What we are talking about here is who to support in a primary dominated by extremes, resentment, absence of ideas and Obama-hatred.More at the link.
And I see in Paul none of the resentment that burns in Gingrich or the fakeness that defines Romney or the fascistic strains in Perry's buffoonery. He has yet to show the Obama-derangement of his peers, even though he differs with him. He has now gone through two primary elections without compromising an inch of his character or his philosophy... When he answers a question, you can see that he is genuinely listening to it and responding - rather than searching, Bachmann-like, for the one-liner to rouse the base. He is, in other words, a decent fellow, and that's an adjective I don't use lightly. We need more decency among Republicans.
What Paul understands - and it's why he has so much young support - is that the world has changed. Seeking global hegemony in a world of growing regional powers among developing nations is a fool's game, destined to provoke as much backlash as lash, and financially disastrous as every failed empire in history has shown.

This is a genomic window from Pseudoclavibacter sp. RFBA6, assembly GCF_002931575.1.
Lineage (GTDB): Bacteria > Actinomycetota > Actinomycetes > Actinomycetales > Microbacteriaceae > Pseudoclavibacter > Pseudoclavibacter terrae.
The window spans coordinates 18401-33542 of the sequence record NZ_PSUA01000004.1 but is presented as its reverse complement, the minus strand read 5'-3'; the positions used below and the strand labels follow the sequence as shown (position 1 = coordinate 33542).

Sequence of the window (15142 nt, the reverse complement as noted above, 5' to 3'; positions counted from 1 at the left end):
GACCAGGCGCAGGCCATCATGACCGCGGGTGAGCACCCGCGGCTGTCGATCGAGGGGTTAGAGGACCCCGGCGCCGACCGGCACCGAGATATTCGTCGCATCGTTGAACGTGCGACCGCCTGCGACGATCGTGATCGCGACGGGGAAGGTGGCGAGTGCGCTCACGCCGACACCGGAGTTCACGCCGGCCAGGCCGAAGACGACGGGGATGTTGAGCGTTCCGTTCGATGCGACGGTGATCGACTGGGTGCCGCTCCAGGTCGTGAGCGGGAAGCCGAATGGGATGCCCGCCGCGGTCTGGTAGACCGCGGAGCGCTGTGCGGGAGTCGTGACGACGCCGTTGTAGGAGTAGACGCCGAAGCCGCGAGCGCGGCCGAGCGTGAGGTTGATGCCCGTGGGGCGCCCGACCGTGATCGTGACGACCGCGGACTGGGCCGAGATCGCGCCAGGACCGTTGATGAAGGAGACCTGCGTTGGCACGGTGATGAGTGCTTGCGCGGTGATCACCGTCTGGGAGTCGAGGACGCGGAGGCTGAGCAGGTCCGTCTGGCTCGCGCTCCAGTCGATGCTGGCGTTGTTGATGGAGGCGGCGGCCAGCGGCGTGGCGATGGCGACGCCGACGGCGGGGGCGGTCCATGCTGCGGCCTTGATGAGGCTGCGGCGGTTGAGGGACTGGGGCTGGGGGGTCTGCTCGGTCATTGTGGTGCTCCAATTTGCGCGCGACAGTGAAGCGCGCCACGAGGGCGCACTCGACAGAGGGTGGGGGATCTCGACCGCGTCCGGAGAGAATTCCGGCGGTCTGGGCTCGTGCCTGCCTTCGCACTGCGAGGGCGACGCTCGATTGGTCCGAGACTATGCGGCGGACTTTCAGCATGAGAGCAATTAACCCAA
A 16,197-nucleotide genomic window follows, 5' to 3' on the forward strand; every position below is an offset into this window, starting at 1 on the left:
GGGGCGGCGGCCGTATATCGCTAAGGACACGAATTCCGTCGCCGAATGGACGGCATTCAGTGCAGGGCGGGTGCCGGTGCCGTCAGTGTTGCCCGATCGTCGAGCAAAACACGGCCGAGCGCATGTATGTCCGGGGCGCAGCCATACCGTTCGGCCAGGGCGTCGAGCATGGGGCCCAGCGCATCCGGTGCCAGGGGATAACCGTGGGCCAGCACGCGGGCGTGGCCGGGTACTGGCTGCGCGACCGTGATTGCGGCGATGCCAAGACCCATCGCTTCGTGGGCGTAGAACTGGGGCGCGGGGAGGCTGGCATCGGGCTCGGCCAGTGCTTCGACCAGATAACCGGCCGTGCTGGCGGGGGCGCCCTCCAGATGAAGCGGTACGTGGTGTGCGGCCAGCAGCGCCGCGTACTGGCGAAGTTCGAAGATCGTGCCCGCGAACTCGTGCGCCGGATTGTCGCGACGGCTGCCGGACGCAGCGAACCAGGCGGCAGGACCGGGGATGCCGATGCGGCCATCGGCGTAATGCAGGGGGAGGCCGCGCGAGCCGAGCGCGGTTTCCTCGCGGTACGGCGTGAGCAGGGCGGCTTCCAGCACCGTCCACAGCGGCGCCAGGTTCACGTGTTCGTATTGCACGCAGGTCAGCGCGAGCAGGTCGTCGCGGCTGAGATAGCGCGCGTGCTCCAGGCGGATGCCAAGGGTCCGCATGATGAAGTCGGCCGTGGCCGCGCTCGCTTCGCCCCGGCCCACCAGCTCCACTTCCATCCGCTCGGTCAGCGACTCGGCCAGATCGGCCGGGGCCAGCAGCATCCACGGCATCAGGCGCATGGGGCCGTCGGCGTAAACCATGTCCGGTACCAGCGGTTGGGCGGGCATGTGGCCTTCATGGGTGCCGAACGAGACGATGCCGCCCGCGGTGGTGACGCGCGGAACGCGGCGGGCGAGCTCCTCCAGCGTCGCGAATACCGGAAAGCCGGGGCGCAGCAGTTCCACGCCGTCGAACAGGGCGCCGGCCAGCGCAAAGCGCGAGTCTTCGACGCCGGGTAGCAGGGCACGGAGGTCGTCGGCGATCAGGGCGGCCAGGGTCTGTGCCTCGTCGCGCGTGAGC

We do not need tens of thousands of troops in Europe. We do not need to prevent China's rise, but to accommodate it as prudently as possible. We do need to get out of the Middle East to the maximum extent and return our relationship with Israel to one between individual nations, with different interests and common ideals, not some divine compact between two Zions. We do need a lighter, more focused, more lethal war against Jihadism - but this cannot ever again mean occupying countries we do not understand and cannot control. I suspect every other Republican would launch a war against Iran. Paul wouldn't. That alone makes a vote for him worthwhile...
Just as vitally, no other Republican (or Democrat) would end the war on drugs, one of the most counter-productive, authoritarian campaigns against individual liberty this country has known since Prohibition.